What Is Cigar Plume?
You may have previously heard of something called either “plume” or “bloom”, which is said to be the sign of a well-aged cigar.
According to an alarming number of cigar enthusiasts, plume is supposedly a natural phenomenon produced during a cigar’s ageing process. The oils rise to the surface and crystalise as the cigar ages, which resembles a thin layer of white powder on the wrapper.
Although it has all the hallmarks of cigar mold, it is instead claimed that the white powder is crystalised sugars that improve the cigar’s flavour. Typically, if you find powdery cigars in your humidor, you should be horrified. However, plume or bloom is instead somehow meant to be a good sign.
Sadly, we believe that plume is a myth, which has been perpetuated by both the cigar community and its industry for far too long.
We’re not sure how or why it first started, and since it’s marketed as a desirable trait, we hope that it wasn’t a myth spread by unscrupulous retailers who simply wanted to offload moldy cigars at a premium.
Cigar Mold Vs Plume
Indeed, both cigar plume (or “bloom”) and mold are identical. Some smokers and cigar authorities may claim that mold is blue or green, whereas plume is powdery and white in appearance. Furthermore, it is also sometimes suggested that plume is flat while mold is three-dimensional.
Yet, there is no scientific evidence to support such claims. Cigar mold is more commonly white than any other colour and often is powdery due to the way it grows.
Most cigar mold is highly aerobic fungi and is found in almost all oxygen-rich environments. It spreads through the air and will search for areas where it can feed off sugars. However, different types of mold will like various substances and will quickly find places to grow.
Nevertheless, what concerns us most is that there is a lot of misinformation that suggest that plume is a good sign of a functioning humidor.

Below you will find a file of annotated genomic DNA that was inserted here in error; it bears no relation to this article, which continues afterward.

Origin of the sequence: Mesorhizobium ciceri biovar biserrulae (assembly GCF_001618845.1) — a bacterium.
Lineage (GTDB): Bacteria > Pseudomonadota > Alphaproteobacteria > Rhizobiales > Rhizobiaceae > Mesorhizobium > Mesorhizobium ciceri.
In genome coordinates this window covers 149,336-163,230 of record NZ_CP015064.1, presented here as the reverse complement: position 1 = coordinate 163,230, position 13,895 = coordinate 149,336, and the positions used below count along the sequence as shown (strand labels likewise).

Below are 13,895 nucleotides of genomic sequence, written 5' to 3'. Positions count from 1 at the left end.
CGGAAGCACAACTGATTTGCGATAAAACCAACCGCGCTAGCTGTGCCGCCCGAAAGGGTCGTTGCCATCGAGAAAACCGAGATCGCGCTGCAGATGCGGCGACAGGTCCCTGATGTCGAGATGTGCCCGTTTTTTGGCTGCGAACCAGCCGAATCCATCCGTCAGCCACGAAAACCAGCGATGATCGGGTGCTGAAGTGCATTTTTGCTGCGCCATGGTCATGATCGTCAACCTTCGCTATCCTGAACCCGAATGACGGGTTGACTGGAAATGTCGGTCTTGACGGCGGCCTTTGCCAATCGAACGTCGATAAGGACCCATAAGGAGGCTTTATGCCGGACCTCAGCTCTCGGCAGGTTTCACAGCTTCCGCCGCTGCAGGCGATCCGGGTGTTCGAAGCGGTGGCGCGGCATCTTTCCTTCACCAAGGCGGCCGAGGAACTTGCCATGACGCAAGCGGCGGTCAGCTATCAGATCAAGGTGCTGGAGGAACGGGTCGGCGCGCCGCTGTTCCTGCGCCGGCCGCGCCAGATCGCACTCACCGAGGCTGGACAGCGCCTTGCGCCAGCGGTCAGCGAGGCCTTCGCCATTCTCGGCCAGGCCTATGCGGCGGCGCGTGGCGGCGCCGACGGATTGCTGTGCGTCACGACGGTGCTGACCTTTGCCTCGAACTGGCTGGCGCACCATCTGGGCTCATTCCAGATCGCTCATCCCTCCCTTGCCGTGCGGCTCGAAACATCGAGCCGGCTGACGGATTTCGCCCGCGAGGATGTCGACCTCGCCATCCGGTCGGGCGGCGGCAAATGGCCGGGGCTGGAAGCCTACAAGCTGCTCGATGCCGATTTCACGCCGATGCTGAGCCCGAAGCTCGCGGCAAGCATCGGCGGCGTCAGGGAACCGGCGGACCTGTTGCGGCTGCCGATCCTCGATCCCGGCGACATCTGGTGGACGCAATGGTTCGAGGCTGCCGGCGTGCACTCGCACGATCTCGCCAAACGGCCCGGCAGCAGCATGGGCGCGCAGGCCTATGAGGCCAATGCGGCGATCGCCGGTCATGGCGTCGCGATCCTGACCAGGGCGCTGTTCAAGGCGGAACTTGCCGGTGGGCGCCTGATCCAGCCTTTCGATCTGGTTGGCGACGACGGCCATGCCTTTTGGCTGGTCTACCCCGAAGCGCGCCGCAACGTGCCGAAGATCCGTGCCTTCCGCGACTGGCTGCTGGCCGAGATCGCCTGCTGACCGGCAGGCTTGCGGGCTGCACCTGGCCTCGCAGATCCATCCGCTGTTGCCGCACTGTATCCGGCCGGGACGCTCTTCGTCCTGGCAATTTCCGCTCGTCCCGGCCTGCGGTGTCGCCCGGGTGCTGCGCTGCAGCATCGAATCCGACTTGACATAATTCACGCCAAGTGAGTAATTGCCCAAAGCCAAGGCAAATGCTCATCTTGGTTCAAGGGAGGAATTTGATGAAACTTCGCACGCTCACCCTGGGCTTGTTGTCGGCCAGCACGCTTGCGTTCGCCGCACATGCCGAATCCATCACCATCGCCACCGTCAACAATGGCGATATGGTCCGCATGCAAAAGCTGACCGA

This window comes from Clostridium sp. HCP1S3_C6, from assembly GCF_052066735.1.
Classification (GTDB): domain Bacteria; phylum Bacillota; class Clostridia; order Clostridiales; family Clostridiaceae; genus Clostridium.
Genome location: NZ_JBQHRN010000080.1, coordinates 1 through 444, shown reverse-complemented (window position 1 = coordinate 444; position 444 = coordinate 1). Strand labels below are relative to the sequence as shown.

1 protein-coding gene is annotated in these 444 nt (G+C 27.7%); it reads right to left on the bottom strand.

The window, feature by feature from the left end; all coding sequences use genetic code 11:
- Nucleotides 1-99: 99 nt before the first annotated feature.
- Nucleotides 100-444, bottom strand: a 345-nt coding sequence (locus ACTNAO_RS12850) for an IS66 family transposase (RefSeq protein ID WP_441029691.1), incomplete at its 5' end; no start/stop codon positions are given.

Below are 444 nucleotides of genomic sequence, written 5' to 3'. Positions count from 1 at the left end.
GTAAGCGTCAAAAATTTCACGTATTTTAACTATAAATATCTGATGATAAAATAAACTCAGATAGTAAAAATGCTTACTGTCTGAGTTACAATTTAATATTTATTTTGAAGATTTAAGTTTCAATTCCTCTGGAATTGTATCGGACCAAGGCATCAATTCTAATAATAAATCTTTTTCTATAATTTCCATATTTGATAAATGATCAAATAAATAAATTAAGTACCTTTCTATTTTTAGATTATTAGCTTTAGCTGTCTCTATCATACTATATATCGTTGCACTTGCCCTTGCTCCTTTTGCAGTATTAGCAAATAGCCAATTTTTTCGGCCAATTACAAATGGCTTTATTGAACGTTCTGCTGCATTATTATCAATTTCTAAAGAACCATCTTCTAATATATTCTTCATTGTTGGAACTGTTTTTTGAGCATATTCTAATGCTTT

Is Cigar Plume Good?
Humans and many other organisms can instinctively recognise mold as harmful. For instance, spoiled milk makes us gag and our noses wrinkle when we smell rotten food. Indeed, recorded remedies have existed since the Old Testament yet our understanding of mold is surprisingly recent.
We have heard arguments where cigar enthusiasts will indeed concede that plume is mold but will then suggest that it is akin to the veins on blue cheese.
Indeed, blue cheese develops its distinctive colour thanks to Penicillium, which should sound familiar. However, Penicillium is a large genus of over 300 species, and only some are specially cultivated for making cheese or developing antibiotics.
Furthermore, plume or bloom rarely has a positive effect on the cigar’s flavour. Any potential benefits are largely psychological, whereas mold tends to have a damp, earthy flavour. Sometimes, this will be referred to as “musty” in the cigar community when discussing cigars with plume.
If you enjoy blue cheese, you’ll likely note that it can often have a certain musty flavour. In these circumstances, it tastes great. However, it’s debatable whether it’s a genuinely flavoursome quality in a cigar.
In most cases, cigar mold is only common bacterial plant growth and has no harmful effects in small amounts. Our immune systems are equipped against most bacterial spores. Every day, we consume or ingest microscopic quantities of mold, but we simply don’t realise it.
Nevertheless, it’s a gamble every time you smoke a moldy cigar. A well-known by Australia Biotech Laboratories analysed cigars that were supposedly coated in plume.
On every occasion, they discovered a wide variety of fungi and bacteria including, Aspergillus, Penicillium ascomycetous, and Wallemia Sebi. Additionally, they even found Candida Parapsilosis, a pathogen, which causes sepsis and infections.
Can I Still Smoke Cigars With Plume?
Fortunately, tobacco leaves have a dense structure, which means that the mold will struggle to penetrate the wrapper and bury itself inside the cigar. Therefore, the mold or plume can usually be wiped off the surface with a cloth and be perfectly safe to smoke.